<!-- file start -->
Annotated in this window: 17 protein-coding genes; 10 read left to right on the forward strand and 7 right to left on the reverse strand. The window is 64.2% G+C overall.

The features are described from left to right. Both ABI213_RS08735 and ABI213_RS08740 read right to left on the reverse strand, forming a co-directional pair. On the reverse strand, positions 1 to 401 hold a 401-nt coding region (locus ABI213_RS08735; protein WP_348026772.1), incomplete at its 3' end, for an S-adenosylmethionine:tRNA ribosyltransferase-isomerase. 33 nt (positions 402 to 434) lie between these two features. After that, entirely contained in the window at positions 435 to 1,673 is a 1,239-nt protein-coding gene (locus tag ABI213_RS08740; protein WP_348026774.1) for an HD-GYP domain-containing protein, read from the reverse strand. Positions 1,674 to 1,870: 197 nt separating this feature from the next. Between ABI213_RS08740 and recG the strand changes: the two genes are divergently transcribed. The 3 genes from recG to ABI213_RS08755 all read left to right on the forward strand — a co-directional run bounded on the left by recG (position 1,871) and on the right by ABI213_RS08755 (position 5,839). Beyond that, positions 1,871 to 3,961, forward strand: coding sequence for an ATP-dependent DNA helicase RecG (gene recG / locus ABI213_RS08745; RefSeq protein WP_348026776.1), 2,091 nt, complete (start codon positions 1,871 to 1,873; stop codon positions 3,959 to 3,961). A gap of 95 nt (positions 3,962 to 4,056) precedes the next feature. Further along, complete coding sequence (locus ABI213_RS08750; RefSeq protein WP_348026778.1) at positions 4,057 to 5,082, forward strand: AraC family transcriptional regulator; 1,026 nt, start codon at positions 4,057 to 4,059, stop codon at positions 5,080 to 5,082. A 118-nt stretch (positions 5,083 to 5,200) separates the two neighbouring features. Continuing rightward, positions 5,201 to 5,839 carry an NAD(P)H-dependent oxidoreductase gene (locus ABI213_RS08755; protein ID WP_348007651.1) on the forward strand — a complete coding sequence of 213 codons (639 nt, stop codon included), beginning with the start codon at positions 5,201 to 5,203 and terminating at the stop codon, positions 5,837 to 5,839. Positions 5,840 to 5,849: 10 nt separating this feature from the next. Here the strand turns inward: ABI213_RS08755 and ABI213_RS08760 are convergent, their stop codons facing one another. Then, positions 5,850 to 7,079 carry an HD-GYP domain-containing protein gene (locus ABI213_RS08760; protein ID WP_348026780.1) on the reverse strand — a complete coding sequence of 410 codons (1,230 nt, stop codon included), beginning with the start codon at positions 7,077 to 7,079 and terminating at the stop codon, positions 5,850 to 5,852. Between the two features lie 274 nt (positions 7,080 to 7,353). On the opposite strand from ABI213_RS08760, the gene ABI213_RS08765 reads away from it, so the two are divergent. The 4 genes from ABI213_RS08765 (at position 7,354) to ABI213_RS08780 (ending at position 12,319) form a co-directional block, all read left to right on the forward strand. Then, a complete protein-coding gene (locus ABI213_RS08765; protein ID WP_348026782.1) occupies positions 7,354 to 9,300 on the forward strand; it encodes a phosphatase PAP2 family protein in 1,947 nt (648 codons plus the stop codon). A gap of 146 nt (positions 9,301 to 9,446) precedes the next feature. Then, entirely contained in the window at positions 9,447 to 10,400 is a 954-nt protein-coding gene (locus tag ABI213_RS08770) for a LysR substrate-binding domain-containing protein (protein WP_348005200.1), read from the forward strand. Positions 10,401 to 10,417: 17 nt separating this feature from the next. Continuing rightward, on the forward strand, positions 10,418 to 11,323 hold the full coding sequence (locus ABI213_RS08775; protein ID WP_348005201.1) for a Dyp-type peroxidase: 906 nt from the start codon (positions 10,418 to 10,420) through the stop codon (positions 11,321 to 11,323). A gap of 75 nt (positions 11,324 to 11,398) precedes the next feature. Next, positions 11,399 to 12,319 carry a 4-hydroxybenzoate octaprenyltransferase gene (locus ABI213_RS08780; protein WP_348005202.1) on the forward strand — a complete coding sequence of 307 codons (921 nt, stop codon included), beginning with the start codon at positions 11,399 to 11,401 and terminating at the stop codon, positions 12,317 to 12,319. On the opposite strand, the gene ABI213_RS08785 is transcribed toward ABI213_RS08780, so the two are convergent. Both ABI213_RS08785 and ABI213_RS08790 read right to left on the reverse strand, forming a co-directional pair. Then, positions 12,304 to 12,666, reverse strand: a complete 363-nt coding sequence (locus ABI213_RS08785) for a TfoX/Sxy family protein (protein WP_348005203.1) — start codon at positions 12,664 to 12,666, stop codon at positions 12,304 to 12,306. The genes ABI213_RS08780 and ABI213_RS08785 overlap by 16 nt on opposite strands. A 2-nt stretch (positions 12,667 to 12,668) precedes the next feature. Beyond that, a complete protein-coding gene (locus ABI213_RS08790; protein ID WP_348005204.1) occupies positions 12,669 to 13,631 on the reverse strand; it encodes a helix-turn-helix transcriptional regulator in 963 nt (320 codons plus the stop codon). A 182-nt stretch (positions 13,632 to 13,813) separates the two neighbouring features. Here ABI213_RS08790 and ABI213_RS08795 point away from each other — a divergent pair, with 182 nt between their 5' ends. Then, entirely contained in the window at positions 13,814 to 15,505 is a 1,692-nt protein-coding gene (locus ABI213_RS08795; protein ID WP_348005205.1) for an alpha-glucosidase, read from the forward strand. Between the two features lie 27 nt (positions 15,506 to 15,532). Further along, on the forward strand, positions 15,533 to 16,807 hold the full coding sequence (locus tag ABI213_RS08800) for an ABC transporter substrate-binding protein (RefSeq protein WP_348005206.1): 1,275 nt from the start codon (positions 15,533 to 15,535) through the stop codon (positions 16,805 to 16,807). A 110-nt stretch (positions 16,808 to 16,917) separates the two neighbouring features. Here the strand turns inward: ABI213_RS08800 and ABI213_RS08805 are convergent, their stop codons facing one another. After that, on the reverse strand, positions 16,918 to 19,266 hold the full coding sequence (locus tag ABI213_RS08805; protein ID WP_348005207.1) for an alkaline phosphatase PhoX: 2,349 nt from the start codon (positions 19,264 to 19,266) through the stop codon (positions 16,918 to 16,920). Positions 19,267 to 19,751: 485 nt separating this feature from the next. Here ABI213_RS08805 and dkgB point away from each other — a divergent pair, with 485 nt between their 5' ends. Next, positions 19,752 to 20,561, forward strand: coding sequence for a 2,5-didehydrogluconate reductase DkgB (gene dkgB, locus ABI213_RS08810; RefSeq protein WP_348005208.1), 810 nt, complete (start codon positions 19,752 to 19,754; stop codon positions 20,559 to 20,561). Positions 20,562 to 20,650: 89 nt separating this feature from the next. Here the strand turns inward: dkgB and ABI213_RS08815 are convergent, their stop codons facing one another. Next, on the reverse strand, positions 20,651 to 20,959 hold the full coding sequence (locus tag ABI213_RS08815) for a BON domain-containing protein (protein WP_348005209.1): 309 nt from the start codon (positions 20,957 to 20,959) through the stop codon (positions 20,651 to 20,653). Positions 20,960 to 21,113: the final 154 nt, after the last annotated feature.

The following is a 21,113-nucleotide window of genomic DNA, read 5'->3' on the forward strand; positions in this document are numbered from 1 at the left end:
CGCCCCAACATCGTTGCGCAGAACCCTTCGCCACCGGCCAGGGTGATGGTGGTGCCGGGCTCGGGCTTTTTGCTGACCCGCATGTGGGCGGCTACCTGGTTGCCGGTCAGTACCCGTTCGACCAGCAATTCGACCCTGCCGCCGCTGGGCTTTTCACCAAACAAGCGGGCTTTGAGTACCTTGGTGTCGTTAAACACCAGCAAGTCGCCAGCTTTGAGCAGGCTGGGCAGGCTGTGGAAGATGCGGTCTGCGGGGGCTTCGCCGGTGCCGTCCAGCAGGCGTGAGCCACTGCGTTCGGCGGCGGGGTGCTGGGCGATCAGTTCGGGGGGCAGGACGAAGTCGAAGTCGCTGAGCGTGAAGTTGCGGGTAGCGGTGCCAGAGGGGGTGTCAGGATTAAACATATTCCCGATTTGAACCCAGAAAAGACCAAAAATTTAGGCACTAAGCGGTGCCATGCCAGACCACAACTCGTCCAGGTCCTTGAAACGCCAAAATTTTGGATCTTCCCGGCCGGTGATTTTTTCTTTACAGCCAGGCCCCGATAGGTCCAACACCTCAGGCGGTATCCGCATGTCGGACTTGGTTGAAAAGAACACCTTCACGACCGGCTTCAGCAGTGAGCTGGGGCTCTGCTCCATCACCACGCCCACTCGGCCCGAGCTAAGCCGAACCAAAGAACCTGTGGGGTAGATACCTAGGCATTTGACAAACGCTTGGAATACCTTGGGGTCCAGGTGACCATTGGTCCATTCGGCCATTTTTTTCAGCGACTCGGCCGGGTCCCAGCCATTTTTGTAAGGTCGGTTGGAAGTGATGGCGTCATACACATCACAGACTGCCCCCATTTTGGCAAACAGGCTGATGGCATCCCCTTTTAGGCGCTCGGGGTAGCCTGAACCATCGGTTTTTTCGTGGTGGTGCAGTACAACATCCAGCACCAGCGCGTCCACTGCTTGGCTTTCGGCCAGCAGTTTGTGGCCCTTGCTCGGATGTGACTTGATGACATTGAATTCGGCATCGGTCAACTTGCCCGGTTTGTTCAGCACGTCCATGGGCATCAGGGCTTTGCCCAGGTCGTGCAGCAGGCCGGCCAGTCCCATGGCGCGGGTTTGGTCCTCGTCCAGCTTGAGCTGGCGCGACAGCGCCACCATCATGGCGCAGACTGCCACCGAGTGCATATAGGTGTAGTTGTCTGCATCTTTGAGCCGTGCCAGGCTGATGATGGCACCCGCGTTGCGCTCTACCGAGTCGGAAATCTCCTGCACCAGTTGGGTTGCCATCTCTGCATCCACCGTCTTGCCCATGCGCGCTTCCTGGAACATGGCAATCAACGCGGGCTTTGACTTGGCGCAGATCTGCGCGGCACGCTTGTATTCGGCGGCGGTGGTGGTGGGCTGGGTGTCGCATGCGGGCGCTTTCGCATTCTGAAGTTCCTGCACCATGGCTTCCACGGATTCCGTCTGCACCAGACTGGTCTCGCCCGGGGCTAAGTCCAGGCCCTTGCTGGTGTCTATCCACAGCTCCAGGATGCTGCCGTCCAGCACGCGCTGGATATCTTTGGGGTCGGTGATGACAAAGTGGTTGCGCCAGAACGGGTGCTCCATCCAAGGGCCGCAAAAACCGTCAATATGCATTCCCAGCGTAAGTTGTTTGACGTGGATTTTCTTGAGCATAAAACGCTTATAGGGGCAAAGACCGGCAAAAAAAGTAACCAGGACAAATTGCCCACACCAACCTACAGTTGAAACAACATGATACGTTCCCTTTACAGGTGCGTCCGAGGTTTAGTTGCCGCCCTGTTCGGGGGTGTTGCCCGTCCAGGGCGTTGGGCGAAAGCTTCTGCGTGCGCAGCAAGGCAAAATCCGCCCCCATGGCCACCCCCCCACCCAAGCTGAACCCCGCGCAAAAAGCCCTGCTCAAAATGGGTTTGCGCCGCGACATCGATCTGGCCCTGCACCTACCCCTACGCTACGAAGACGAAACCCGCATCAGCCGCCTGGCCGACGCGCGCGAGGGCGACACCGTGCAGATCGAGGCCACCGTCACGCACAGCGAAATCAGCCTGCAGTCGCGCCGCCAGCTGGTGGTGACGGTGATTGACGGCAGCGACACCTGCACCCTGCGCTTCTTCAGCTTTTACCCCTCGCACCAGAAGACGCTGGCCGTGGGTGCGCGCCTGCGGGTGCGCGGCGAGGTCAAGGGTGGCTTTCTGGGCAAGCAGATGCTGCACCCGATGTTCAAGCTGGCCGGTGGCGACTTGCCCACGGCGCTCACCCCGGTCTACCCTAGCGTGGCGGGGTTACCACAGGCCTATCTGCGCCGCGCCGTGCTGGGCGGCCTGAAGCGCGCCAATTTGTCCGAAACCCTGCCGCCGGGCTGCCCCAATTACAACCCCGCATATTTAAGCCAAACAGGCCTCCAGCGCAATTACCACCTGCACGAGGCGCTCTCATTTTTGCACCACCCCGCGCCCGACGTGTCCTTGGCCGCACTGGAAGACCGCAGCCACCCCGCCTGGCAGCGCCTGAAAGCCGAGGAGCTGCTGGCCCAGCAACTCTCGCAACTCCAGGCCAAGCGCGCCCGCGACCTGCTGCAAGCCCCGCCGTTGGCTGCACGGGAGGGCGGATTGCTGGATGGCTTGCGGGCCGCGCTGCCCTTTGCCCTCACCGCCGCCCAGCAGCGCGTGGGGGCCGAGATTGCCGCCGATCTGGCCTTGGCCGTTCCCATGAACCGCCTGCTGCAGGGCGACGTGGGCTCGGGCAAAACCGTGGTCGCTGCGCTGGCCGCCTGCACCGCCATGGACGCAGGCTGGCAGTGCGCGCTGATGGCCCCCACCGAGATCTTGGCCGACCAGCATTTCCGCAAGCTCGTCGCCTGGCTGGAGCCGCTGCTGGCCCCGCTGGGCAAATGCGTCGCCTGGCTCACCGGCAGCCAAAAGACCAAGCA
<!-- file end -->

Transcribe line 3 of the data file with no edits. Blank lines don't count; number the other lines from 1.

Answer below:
The following is a 21,113-nucleotide window of genomic DNA, read 5'->3' on the forward strand; positions in this document are numbered from 1 at the left end: